Thursday, December 9, 2010

Pearl Harbor Day

When I walked into a nursing facility for work on Tuesday, December 7, I mentioned to a few residents sitting nearby that it was Pearl Harbor Day. Two men later came up and shared personal experiences they remembered on that day.

One of the men was a boy living with his family in Navy housing near Pearl Harbor. His dad left for work down at the harbor not suspecting anything unusual. When the sirens went off, this man (then a boy) and his mother went into an underground bomb shelter. When all was clear and they returned to their home, they found that one side of the house had bullet sprays all across from the living room through the kitchen including through the refrigerator and into a bedroom. His father was safe but lost some of his friends.

Another man, also a young boy at that time, told how during the week after the attack, his dad packed the whole family up and drove from San Diego up to Monterrey to enlist in the army. He was turned down because he had three children, so they returned back to San Diego. Many things were in short supply and couldn't be purchased, like shoes. His father would drive to Mexico and purchase huaraches (leather sandals) for his children. This little boy didn't have a pair of shoes other than the sandals until he was 7 or 8.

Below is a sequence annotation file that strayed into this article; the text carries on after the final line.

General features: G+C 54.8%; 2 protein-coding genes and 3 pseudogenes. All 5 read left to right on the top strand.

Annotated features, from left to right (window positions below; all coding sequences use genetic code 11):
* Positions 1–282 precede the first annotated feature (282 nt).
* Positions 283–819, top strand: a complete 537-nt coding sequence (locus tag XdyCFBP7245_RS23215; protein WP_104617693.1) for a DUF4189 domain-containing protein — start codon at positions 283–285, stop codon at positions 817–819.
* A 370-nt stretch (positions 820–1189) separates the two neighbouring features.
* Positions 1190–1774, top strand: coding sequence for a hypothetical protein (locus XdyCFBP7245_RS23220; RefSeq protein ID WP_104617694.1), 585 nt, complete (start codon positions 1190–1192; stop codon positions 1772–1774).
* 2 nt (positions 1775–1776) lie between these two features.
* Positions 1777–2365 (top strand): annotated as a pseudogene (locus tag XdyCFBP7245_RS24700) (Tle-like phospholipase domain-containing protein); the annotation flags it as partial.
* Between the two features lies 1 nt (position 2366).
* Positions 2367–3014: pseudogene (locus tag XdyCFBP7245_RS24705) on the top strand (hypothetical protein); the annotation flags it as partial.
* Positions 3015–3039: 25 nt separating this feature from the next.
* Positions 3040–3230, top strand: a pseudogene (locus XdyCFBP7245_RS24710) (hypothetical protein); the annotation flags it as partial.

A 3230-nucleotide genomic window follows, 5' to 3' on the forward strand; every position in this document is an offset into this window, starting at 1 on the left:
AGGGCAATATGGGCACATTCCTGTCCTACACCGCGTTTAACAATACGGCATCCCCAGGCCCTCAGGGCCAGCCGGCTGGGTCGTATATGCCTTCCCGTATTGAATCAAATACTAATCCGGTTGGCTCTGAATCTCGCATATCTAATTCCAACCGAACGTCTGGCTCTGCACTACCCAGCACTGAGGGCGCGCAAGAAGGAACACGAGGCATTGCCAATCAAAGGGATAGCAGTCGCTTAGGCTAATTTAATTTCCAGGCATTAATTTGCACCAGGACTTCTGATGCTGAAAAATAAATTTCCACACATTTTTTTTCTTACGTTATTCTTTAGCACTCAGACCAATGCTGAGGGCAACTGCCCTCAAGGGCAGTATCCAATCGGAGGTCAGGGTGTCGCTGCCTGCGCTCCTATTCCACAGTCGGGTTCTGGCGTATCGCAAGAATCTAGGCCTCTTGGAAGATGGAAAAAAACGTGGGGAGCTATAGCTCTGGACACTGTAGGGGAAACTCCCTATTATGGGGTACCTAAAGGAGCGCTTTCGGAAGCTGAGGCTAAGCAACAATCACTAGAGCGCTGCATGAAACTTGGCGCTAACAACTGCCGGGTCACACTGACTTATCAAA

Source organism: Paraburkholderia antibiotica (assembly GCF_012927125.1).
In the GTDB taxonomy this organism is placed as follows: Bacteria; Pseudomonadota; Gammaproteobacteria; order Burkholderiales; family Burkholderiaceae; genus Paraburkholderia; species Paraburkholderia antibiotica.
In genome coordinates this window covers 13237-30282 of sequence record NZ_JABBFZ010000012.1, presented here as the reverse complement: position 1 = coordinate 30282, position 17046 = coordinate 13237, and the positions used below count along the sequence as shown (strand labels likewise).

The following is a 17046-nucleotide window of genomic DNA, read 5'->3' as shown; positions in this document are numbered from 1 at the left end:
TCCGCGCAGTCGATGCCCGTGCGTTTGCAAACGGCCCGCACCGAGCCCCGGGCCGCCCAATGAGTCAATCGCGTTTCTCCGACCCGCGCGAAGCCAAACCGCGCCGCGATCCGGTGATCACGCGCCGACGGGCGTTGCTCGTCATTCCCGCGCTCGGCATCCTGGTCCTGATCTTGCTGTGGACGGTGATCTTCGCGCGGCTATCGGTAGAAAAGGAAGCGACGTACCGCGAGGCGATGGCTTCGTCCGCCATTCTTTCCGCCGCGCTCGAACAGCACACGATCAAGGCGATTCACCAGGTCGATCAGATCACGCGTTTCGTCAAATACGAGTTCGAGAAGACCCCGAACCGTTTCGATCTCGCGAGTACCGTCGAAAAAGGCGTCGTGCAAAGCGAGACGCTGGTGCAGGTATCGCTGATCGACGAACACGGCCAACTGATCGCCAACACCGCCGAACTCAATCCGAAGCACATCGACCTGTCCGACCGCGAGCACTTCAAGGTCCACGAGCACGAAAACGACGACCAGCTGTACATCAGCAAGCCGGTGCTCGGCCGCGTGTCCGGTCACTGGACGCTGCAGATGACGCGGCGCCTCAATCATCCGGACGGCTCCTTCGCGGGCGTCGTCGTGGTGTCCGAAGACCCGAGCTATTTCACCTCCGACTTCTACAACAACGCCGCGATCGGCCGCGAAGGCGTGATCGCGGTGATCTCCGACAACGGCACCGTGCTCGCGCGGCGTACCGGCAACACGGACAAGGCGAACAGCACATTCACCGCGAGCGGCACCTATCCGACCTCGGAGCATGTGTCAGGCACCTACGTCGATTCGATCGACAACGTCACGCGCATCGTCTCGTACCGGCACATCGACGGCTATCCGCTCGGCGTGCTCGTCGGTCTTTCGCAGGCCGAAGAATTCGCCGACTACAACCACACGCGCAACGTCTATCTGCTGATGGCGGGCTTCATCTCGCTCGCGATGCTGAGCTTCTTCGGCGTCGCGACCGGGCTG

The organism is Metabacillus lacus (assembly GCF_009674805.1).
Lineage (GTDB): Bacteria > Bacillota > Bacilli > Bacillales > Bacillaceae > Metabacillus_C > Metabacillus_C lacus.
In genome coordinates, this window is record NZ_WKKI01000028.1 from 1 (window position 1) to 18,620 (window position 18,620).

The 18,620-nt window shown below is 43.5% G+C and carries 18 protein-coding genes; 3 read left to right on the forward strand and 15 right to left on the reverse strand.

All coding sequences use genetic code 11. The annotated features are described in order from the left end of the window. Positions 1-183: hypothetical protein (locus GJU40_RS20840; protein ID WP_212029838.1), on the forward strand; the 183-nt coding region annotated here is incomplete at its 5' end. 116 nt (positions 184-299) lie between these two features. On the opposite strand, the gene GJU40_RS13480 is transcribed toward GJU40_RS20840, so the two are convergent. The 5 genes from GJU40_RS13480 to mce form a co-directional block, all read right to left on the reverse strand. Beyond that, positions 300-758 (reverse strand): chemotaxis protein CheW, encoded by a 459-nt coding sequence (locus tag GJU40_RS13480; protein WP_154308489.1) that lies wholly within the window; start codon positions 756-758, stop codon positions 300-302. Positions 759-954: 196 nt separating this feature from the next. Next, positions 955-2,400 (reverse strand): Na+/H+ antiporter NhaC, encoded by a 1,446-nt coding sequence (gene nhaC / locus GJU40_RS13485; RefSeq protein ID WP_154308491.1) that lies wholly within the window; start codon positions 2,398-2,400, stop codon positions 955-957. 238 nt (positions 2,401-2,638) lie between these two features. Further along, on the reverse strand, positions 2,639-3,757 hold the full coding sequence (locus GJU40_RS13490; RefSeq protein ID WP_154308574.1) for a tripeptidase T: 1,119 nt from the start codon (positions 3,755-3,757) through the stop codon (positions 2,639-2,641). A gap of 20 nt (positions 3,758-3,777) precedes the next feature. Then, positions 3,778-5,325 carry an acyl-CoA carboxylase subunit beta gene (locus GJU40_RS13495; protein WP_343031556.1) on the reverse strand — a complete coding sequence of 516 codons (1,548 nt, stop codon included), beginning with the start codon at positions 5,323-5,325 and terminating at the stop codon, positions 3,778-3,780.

Both were grateful for their dad's example of service and patriotism to their country and the freedoms we enjoy. What a great reminder of the American spirit on a tragic day years ago.

Saturday, October 9, 2010

Learning Curve

Mike came home from a buisness trip to LA and wanted something light to eat for dinner (having eaten out for two days). He suggested Cream of Wheat. Since only the two of us were home for dinner, he asked if the 4 portion serving was good to make (yes, because it was dinner). So, he measured the water and put it on the burner. While it was heating up, we took care of getting the trash out to the street. When we came back, the water was boiling. I double checked with him that he had done the recipe for four. So I measured the cereal and poured it in as I stirred. It got very thick, very quickly. Then I realized what I had done. I am so used to doubling everything for the family, that by habit, I doubled the amount of cereal for the serving of 4! So Mike whipped while I poured in more hot water! It may take time to remember to cut back on the amount of food to fix for two! Maybe I'll have to call the kids and ask them how much to fix - they are used to cooking for 1 or 2!

Friday, October 1, 2010

Look! Our own little Pups!